This is one of the reasons that some of those states no longer exist in their discriminatory form. Iraqi Arabs, regardless of sectarian orientation are entitled to call their territory whatever they desire. Calling all of the Iraqi territory an Arab state instead of at least a bi-national federation is keeping status quo and is an insult to the Kurds, whose expectation for the liberation was to be able to determine their own destiny and an end to any form of discrimination.

Why not an Islamic Iraq? There is some clear historical evidence that the mixture of Islam and state is dangerous or at least non-adaptive. Comparing Shah to Ayatollahs in Iran, Russians to Talibans in Afghanistan, and the World trade center prior and after 9/11 are self explanatory evidences that political Islam is one of the worst enemies of liberty, peace, and prosperity. If for no other reason, the fact alone that at least 50 percent of the population in countries with a fundamental Islamic law have to cover themselves form head to toe, should be a warning to those who oppose any form of dictatorship.

Fortunately the Taliban are gone and it is unlikely that Bin Laden can put Saudi Arabia in a worse situation than it already is. However, the unfortunate Iranians are still paying for their mistake of their Islamic revolution in 1979; now the ayatollahs have become even more sophisticated and assigned a non-ayatollah to lead the country, one who is more fanatic, controlling, and violent than ayatollahs themselves. The only hopes is that the pressure under the new Iranian president might have a paradoxical effect and expedite a peaceful social movement to end the reign of political Islam in Iran.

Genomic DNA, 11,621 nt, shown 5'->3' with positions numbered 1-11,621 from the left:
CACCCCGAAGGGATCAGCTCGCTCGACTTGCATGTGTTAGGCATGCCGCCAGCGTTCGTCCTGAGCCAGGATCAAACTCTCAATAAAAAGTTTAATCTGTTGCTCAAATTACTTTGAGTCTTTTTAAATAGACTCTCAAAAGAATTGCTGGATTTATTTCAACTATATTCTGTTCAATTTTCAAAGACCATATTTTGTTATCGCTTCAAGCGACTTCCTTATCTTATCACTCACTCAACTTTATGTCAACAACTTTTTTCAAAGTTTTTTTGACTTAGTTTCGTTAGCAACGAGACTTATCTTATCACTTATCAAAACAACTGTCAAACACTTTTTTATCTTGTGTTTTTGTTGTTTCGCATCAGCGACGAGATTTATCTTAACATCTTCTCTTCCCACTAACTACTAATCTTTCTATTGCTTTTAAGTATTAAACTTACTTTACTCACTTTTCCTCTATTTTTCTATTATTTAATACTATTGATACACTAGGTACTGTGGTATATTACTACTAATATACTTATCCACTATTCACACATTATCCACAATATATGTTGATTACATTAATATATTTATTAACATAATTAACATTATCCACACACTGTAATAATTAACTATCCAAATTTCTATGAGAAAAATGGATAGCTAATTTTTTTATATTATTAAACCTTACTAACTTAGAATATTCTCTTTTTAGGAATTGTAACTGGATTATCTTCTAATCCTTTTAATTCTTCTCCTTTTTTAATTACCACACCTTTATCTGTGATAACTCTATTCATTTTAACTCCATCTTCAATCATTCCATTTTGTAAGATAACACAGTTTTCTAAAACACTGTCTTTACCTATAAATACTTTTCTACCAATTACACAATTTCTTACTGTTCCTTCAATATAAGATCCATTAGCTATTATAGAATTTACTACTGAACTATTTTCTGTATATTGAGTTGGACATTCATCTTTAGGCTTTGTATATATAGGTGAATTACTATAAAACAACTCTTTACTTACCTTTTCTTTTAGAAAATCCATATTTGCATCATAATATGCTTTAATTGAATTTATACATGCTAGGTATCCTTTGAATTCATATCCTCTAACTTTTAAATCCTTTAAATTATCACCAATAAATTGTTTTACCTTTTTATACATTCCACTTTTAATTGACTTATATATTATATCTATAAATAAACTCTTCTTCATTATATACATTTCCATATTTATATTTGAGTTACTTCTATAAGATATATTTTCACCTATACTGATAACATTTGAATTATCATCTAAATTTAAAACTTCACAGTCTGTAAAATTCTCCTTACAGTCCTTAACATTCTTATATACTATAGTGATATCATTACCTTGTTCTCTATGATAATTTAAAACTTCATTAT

Let's give some of the ayatollahs the benefit of the doubt and assume that moderate political Islam is different than Islamic fundamentalism. However, the motto of all forms of Islam is the same: "Allah is the only god and Muhammad is his messenger". Under this leading motto, it is unclear what will happen to those who believe in a different higher power than the one created fourteen-centuries ago? What will happen to those Jews who believe they are chosen by their own god? What will happen to those Christians who believe that Jesus is their savior? What will happen to those who have substituted nature or humanity for god or those who question the existence of any form of god?

A constitution based on Islam or any other religion is dictatorial, allows violation of human rights, creates a culture of hatred and discrimination, and is an insult to most free minds in the 21st century. No doubt that humanitarian and ethical aspect of all religious have guided many individuals and benefited the society. However, the mixture of religion and state has caused many people to distance themselves not only from religion but from spirituality too. Therefore, another state based on religious doctrine can not be an answer to any contemporary problem.